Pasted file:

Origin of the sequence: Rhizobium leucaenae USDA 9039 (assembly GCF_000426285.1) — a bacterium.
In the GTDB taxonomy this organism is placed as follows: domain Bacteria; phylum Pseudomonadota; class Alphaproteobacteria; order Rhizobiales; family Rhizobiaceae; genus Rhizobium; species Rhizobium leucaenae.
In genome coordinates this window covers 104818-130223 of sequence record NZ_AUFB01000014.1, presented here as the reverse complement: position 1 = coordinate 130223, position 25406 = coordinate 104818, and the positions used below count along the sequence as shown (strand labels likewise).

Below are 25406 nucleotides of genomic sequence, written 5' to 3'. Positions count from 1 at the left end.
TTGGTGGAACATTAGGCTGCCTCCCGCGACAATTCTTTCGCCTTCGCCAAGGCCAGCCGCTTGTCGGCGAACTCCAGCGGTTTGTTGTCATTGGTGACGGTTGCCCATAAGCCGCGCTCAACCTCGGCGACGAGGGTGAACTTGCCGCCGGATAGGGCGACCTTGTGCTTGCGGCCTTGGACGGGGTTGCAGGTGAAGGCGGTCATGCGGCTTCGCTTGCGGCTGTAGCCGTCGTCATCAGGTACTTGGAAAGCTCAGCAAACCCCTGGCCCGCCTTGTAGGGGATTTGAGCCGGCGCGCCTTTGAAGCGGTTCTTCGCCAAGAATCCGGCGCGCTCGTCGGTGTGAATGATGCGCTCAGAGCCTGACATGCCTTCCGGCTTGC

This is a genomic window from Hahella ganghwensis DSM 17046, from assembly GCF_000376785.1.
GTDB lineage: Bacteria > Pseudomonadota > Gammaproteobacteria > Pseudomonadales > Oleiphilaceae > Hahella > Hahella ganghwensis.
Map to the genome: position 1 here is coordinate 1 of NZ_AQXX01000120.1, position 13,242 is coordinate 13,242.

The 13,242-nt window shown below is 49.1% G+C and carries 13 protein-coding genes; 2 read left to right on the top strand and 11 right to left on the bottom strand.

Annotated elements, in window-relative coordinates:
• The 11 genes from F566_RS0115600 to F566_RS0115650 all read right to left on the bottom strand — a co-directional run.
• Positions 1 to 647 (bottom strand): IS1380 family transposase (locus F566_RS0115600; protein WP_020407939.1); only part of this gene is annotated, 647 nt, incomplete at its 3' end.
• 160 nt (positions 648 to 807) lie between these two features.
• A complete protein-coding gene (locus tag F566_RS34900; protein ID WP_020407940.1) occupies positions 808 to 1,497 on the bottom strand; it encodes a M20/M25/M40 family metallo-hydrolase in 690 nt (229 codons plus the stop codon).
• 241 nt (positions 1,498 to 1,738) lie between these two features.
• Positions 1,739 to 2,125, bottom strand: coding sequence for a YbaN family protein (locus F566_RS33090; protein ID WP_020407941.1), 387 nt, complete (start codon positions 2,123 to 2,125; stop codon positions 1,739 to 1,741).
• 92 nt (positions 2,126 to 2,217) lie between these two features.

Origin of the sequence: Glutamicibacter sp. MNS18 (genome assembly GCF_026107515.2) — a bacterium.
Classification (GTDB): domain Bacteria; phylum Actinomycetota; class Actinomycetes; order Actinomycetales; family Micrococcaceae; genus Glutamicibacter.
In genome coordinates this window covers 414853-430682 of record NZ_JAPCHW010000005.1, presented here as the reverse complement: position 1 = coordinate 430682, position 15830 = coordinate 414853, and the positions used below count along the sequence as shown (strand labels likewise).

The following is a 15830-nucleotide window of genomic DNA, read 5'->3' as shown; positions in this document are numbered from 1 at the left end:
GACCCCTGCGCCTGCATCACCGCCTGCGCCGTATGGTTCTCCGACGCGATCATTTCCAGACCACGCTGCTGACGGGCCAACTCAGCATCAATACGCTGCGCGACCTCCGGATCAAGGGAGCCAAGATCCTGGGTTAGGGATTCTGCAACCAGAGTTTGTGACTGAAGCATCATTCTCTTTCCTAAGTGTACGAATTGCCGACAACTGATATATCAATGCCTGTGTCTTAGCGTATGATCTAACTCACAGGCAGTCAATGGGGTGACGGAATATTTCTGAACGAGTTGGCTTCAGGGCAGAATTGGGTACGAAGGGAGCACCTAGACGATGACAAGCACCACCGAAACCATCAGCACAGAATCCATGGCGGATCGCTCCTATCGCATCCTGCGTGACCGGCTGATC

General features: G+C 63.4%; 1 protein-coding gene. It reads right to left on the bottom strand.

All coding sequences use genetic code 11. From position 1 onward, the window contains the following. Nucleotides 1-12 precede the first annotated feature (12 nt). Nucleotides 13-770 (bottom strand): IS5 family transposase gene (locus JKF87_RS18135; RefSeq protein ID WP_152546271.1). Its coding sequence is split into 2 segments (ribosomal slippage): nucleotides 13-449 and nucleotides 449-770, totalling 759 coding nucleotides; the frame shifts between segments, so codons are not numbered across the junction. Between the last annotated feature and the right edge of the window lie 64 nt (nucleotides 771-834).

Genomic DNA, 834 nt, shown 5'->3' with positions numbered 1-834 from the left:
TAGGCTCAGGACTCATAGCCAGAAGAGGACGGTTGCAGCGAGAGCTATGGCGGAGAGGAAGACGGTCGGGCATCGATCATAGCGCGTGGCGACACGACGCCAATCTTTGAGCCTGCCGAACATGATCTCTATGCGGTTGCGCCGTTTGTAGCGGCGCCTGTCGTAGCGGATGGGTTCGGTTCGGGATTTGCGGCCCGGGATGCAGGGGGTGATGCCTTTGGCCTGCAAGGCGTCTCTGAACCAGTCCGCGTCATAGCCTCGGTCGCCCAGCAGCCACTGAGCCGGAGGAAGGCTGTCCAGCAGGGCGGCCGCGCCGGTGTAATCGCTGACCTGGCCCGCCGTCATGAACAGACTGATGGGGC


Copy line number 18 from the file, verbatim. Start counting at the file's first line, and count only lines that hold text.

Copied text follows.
Origin of the sequence: Glutamicibacter sp. MNS18 (genome assembly GCF_026107515.2) — a bacterium.